designation of critical habitat reflects the following changes from the 
June 22, 2016, proposed rule (81 FR 40632):
    1. We revised Unit 1 (Maricao) to include additional area as 
critical habitat. This unit now consists of approximately 12,978 ac 
(5,252 ha), which is an increase of approximately 2.8 percent of the 
proposed area for Unit 1.
    2. We corrected an error in the acreage of Unit 3 (Carite). The 
error resulted from rounding of numbers (rounding up from 0.55), and 
the change was an increase of approximately 1.1 ac (0.45 ha).
    3. We refined our description of the physical and biological 
features to be more explicit about the features we are identifying, 
specifying these features include elevations above 300 meters in active 
shade-grown coffee plantations or forested agricultural lands dominated 
primarily by native vegetation, or abandoned coffee plantations or 
agricultural lands with native forest cover and a closed canopy. In the 
proposed rule, we did not specify the elevations in these landscapes. 
No adjustments to the unit boundaries were needed as a result of this 
change.
    4. We updated the coordinates or plot points from which the maps 
were generated. The information is available at http://www.regulations.gov under Docket No. FWS-R4-ES-2020-0030, and from the 
Caribbean Ecological Services Field Office website at http://www.fws.gov/caribbean.

Critical Habitat

Background

    Critical habitat is defined in section 3 of the Act as:
    (1) The specific areas within the geographical area occupied by the 
species, at the time it is listed in accordance with the Act, on which 
are found those physical or biological features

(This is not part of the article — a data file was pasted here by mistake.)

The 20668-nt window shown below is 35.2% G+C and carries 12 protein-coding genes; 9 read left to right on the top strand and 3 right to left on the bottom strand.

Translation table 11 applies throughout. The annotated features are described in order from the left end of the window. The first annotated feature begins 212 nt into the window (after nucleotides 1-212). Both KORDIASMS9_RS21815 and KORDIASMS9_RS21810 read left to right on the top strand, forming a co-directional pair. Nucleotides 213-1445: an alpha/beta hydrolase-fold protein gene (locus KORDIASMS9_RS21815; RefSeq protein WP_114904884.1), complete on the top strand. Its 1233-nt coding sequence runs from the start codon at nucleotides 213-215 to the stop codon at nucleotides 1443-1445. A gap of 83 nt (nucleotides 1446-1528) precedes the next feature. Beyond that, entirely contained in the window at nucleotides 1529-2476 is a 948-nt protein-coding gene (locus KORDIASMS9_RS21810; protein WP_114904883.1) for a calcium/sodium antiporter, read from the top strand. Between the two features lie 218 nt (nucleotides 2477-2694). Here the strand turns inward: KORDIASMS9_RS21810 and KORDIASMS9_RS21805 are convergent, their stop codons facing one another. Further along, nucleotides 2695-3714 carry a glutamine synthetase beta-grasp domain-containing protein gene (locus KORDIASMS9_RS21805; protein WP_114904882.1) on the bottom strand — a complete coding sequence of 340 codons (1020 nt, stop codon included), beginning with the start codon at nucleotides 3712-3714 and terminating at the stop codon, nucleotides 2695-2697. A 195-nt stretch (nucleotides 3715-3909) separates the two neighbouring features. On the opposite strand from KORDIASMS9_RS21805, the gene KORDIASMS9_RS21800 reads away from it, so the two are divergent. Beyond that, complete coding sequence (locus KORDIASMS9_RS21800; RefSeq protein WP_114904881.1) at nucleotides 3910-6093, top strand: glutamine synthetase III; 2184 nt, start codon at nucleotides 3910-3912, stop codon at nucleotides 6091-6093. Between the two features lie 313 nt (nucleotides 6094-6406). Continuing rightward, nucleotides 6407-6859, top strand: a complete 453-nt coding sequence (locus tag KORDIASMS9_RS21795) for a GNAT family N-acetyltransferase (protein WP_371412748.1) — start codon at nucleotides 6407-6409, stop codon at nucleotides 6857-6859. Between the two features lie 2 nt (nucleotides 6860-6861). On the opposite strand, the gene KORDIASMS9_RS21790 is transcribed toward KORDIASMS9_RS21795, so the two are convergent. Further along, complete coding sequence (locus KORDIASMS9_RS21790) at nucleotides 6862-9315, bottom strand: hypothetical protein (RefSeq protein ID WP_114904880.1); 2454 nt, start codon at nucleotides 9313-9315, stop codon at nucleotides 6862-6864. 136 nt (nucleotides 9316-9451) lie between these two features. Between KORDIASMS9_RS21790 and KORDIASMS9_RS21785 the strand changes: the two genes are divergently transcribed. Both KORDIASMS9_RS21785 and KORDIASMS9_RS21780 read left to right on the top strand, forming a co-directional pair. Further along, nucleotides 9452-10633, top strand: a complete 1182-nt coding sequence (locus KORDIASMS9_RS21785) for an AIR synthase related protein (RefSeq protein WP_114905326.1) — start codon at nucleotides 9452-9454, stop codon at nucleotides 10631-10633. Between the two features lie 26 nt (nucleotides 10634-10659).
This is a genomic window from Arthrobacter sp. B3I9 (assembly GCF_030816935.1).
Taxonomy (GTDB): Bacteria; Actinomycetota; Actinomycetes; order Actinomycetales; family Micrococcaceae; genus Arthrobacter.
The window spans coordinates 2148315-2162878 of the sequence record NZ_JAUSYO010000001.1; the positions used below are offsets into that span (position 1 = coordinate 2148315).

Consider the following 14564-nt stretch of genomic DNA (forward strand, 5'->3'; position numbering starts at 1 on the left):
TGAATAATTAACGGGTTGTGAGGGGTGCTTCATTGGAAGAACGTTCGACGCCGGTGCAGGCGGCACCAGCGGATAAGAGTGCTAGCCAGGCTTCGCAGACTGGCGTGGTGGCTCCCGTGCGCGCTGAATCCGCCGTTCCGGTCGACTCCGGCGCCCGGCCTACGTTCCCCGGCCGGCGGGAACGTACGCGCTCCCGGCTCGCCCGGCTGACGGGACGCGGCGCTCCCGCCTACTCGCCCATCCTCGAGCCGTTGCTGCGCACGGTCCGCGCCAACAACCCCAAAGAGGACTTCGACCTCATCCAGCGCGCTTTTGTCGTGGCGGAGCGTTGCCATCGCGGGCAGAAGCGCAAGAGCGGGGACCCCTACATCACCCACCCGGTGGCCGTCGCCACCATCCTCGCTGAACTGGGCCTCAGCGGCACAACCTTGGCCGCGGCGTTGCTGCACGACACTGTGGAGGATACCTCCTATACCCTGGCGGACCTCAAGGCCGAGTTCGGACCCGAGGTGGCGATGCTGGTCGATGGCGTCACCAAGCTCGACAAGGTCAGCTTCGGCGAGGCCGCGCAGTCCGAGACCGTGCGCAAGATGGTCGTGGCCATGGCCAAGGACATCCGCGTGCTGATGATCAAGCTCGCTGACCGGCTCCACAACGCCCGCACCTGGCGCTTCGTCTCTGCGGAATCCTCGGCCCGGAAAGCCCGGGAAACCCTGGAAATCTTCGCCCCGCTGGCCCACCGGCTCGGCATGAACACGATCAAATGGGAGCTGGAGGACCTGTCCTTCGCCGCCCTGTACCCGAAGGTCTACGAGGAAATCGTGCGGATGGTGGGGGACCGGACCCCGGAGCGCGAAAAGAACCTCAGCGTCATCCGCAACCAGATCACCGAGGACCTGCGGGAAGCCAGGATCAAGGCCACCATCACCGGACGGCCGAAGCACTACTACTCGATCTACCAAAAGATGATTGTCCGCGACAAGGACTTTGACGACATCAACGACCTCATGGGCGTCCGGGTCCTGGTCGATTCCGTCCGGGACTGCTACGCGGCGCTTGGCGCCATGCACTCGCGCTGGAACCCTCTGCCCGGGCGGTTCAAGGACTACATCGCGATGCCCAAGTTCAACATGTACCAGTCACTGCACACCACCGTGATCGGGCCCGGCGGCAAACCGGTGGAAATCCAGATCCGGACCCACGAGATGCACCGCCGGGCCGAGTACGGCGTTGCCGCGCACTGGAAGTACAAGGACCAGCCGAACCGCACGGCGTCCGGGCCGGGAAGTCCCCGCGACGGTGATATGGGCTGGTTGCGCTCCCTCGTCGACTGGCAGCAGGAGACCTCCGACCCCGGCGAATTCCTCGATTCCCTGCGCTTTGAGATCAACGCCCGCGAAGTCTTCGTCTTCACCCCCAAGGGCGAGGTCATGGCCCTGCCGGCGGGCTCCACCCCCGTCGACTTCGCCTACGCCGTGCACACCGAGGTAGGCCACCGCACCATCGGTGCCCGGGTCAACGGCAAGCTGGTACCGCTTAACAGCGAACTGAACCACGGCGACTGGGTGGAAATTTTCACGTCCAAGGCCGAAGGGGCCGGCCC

(a) Essential to the conservation of the species, and
    (b) Which may require special management considerations or 
protection; and
    (2) Specific areas outside the geographical area occupied by the 
species at the time it is listed, upon a determination that such areas 
are essential for the conservation of the species.
    Our regulations at 50 CFR 424.02 define the geographical area 
occupied by the species as: An area that may generally be delineated 
around species' occurrences, as determined by the Secretary (i.e., 
range). Such areas may include those areas used throughout all or part 
of the species' life cycle, even if not used on a regular basis (e.g., 
migratory corridors, seasonal habitats, and habitats used periodically, 
but not solely by vagrant individuals).
    Conservation, as defined under section 3 of the Act, means to use 
and the use of all methods and procedures that are necessary to bring 
an endangered or threatened species to the point at which the measures 
provided pursuant to the Act are no longer necessary. Such methods and 
procedures include, but are not limited to, all activities associated